Businesses Look to Slam Brakes on “Quickie” Election Rule

The United States Chamber of CommerceCoalition for a Democratic Workplace, National Association of Manufacturers, and Society for Human Resource Management have filed a lawsuit in federal court against the National Labor Relations Board seeking to enjoin a final “quickie” election rule that the Board issued last month. The rule, which seeks to expedite the union election process, will negatively impact businesses that do not have proactive labor relations programs in place by effectively stripping them of their statutory and constitutional rights to speak to their workers about labor unions before an election. Absent a postponement, injunction, or some legislative action that trumps the rule, the rule will take effect April 15.

The lawsuit is just the latest chapter in the quickie election rule saga, whose long and tortured history dates back to 2011, 2012, and 2014. The new rule alters the union election process in numerous ways, but most notably by:

  • Expediting Elections. Under the current rule, there typically is a six to eight week period between the filing of an election petition and the election. Although less than ideal, many businesses often address unionization with their work forces only after receiving an election petition and they use the 42 to 56 days to educate their employees about unions so that they can cast an informed ballot come election day. The new rule can drastically reduce the time between the filing of the petition and the election to as little as 14 days, significantly reducing the ability of an employee to cast an informed ballot, given the extremely narrow window employers will now have to respond to the union’s side of the story the employees have been hearing for months (Notably, the latest union election statistics indicate that unions currently win most elections, even under the current rules.)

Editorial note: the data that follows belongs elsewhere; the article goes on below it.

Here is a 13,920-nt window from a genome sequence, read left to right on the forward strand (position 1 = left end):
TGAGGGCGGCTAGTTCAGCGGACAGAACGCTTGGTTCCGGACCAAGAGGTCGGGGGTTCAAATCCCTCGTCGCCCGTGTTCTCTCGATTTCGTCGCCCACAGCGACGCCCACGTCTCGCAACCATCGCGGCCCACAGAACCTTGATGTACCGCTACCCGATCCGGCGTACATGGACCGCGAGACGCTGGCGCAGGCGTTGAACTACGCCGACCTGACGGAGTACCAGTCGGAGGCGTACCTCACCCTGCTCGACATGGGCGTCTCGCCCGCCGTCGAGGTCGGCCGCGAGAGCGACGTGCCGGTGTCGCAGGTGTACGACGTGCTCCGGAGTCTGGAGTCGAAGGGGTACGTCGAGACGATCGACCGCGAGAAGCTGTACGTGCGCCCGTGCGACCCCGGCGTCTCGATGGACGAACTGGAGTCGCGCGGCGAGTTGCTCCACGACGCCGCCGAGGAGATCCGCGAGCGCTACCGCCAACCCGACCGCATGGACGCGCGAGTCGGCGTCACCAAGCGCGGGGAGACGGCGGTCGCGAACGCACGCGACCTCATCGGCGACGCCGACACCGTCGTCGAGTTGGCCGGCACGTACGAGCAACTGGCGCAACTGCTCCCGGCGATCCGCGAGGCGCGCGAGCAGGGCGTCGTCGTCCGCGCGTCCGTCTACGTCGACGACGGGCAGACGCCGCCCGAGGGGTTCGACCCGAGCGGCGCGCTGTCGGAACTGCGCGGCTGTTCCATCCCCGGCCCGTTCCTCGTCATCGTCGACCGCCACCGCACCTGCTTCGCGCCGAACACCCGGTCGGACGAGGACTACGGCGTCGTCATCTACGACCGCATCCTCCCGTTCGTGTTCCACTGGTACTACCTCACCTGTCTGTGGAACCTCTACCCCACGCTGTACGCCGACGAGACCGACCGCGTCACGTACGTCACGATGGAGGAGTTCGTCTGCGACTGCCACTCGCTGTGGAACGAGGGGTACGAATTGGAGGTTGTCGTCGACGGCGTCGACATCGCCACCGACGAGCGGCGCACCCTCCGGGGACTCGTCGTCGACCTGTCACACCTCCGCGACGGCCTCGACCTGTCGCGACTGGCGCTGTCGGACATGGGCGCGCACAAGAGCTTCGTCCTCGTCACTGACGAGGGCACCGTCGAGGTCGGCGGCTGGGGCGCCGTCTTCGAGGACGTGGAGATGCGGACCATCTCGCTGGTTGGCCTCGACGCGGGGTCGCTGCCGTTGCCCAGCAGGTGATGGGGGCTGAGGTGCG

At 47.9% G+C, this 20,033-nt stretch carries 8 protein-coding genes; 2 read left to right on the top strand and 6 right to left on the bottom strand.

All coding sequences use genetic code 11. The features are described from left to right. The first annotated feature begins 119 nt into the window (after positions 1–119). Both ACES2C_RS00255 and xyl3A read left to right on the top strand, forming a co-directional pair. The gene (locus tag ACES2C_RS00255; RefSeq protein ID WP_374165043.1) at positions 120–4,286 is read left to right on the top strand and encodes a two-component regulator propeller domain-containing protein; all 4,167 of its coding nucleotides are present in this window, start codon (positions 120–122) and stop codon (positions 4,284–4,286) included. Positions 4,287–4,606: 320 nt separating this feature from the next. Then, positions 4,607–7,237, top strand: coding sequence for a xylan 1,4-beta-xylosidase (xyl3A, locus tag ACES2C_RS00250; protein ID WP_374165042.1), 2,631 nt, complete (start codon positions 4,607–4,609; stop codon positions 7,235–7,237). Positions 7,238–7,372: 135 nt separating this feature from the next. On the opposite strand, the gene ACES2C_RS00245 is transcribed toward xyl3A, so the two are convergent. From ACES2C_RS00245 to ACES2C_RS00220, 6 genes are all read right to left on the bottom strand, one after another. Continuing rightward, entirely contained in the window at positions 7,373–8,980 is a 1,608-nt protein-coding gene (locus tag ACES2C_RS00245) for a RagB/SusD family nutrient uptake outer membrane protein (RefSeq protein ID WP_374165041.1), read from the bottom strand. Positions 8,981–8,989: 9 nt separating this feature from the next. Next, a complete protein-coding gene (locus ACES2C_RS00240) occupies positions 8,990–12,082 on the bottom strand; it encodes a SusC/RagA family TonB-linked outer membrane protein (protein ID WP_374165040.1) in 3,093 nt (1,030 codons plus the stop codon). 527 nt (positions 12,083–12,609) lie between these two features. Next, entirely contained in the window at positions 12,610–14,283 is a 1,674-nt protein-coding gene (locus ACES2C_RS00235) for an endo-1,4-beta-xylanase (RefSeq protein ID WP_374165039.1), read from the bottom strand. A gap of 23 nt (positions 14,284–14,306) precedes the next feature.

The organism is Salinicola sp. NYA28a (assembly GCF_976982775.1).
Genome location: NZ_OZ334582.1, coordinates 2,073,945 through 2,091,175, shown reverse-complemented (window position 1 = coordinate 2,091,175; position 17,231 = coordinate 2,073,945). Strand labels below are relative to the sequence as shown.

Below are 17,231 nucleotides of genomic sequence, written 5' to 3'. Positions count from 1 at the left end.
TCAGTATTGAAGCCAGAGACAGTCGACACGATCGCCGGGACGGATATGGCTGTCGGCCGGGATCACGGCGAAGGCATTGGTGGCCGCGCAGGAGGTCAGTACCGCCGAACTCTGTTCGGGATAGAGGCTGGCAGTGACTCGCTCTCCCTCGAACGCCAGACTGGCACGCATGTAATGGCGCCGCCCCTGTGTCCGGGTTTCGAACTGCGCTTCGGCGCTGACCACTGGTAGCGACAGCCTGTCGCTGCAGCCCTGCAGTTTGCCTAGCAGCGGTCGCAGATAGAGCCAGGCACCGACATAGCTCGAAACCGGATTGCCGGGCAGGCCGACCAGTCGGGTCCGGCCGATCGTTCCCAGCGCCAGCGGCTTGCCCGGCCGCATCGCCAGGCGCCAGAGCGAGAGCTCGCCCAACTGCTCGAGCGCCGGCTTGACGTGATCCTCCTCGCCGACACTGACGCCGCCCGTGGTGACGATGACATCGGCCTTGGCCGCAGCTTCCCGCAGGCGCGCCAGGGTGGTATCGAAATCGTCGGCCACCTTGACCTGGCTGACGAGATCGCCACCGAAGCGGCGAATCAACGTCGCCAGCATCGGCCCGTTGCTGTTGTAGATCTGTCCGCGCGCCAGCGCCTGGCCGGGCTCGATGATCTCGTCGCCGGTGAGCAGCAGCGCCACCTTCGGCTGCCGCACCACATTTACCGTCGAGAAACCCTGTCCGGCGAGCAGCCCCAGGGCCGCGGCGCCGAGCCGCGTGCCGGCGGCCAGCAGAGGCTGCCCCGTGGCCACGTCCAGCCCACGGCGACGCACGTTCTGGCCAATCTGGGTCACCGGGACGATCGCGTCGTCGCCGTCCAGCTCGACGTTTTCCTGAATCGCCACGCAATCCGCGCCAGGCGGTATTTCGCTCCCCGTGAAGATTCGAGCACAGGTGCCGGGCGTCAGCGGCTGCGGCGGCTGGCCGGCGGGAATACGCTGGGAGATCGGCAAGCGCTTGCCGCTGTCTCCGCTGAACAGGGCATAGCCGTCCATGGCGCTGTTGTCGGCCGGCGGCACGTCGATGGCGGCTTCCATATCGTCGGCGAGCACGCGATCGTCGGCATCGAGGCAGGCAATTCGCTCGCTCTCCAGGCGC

• Limiting Legal Arguments and the Time to Make Them. The new rule requires companies to submit position statements containing virtually all legal arguments in opposition to an election and local agency rulings within days of receiving the petition or risk waiving these arguments. This short time frame will especially burden employers who have not previously considered their potential arguments.
  • Requiring the Disclosure of Employees’ Private Information. The new rule requires employers to provide unions with personnel information that previously did not need to be disclosed, namely, the employees’ personal e-mail addresses and phone numbers, if available, within two business days of the NLRB’s direction of an election.

Companies with questions about the new rule may contact a lawyer in the Gibbons Employment & Labor Law Department.

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